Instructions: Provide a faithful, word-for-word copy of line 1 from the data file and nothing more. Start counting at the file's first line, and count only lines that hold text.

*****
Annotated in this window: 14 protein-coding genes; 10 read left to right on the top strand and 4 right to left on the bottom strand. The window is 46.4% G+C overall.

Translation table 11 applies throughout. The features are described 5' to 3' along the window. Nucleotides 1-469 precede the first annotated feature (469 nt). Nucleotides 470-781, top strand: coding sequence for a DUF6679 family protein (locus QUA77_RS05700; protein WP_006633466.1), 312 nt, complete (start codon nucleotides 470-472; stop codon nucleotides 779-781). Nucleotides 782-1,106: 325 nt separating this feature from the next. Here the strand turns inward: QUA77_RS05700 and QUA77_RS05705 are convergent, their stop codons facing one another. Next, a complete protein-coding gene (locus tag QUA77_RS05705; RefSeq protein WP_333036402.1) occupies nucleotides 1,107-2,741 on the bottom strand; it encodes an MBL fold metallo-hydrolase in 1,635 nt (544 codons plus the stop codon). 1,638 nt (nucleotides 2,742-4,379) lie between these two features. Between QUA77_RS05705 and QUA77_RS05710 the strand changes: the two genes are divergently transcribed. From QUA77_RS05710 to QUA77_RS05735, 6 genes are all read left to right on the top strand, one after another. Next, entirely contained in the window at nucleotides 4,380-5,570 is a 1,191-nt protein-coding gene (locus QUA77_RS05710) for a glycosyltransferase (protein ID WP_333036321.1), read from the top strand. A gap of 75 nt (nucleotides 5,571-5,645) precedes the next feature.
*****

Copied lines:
Annotated in this window: 14 protein-coding genes; 10 read left to right on the top strand and 4 right to left on the bottom strand. The window is 46.4% G+C overall.